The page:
5. Last but not least the whats in a word phenomena is entirely plausible though I admire the potential in the clothing link after all; naming parts or weapons after clothes also occurred with the hilt of the great Moroccan dagger One of the Khoumiya which took its name from A French Policemans Hat!! and there are many more.

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Old 30th September 2016, 05:09 PM   #46
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Lets see who can nail this one first ...Full marks for a complete assessment... additional marks if you put in a bibliography from forum !!! 3 references will suffice !!!
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Old 30th September 2016, 06:08 PM   #47
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You want a "complete assessment"?
A long version or a short one?
OK, here is the long one :

" This parrot is no more! He has ceased to be! 'E's expired and gone to meet 'is maker! 'E's a stiff! Bereft of life, 'e rests in peace! If you hadn't nailed 'im to the perch 'e'd be pushing up the daisies! 'Is metabolic processes are now 'istory! 'E's off the twig! 'E's kicked the bucket, 'e's shuffled off 'is mortal coil, run down the curtain and joined the bleedin' choir invisible!! THIS IS AN EX-PARROT!! "
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Old 30th September 2016, 06:56 PM   #48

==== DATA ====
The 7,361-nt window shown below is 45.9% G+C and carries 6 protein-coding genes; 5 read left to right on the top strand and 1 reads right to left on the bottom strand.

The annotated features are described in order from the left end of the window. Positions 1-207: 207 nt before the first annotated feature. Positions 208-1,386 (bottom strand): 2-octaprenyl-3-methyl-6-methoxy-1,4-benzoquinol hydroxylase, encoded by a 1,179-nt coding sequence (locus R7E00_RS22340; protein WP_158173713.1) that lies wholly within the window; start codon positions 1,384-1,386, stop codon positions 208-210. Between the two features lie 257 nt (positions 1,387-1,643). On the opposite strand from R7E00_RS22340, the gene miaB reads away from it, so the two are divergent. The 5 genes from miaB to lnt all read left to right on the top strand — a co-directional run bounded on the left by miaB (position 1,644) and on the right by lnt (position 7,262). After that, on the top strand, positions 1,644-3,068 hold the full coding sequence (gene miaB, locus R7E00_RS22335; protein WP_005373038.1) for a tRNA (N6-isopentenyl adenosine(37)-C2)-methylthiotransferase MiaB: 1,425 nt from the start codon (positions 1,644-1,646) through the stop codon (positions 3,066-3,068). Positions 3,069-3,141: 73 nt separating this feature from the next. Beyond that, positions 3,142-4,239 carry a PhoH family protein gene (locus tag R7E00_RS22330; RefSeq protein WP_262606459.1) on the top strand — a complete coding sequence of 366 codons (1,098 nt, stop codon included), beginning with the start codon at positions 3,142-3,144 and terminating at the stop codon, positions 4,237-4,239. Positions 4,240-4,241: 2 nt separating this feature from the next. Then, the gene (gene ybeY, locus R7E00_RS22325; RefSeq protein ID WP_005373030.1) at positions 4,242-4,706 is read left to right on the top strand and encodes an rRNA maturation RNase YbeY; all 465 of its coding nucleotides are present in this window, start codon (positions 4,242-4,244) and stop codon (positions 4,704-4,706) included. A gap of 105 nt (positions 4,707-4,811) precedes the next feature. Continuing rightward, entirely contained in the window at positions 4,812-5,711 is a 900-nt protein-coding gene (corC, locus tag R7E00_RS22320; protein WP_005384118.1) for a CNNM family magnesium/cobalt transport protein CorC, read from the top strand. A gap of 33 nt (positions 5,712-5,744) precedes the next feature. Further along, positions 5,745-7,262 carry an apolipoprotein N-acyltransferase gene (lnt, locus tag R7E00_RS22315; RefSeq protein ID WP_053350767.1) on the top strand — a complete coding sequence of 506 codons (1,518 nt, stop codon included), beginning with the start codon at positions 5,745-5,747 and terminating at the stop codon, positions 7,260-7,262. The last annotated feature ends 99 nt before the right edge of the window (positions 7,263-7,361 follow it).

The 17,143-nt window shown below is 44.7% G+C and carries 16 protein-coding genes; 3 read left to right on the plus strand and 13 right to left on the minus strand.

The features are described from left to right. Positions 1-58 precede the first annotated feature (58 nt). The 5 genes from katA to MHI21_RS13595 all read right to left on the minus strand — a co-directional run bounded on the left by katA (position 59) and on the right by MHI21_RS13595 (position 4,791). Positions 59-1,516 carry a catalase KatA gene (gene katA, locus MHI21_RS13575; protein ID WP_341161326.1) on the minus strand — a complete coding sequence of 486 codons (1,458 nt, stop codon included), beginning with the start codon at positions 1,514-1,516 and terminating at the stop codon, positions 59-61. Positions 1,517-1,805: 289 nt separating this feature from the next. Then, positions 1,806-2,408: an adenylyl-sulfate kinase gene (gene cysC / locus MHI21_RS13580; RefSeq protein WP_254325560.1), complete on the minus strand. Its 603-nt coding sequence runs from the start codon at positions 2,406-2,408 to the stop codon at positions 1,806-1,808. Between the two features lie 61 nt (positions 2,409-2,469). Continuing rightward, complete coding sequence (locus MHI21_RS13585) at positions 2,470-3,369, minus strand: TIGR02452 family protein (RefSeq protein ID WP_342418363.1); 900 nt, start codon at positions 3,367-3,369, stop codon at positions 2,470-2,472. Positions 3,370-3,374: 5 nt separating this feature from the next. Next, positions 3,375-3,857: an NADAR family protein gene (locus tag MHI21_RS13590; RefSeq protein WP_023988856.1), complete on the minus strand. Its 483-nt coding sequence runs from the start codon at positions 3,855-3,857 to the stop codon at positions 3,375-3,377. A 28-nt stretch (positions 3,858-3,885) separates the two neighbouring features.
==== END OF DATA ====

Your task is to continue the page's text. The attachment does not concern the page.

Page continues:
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Completely correct Ariel. No Points though; you copied it!...
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Old 2nd October 2016, 05:53 AM   #49
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I AM ENJOYING THIS POST AS IT MAKES A GOOD REFERENCE FOR THIS TYPE OF SWORD. PERHAPS NOT ALL QUESTIONS CAN BE ANSWERED BUT MANY FACTS, OLD ARTICLES AND REFRENCES, THOUGHTS AND EXAMPLES ARE GATHERED HERE FOR EASIER ACCESS. AFTER ALL THAT IS BASICALLY ALL A REFERENCE IS. AS TO THE LAST ITEM THOUGH THERE IS LITTLE REMAINING OF THE SWORD AND ITS GLORY DAYS ARE LONG OVER. FOR A POOR MAN A LITTLE GLUE OR DUCT TAPE AND THIS PARROT THOUGH NO LONGER BEAUTIFUL COULD STILL PECK.
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Old 2nd October 2016, 10:08 AM   #50
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'tis but a scratch,
it's just a flesh wound.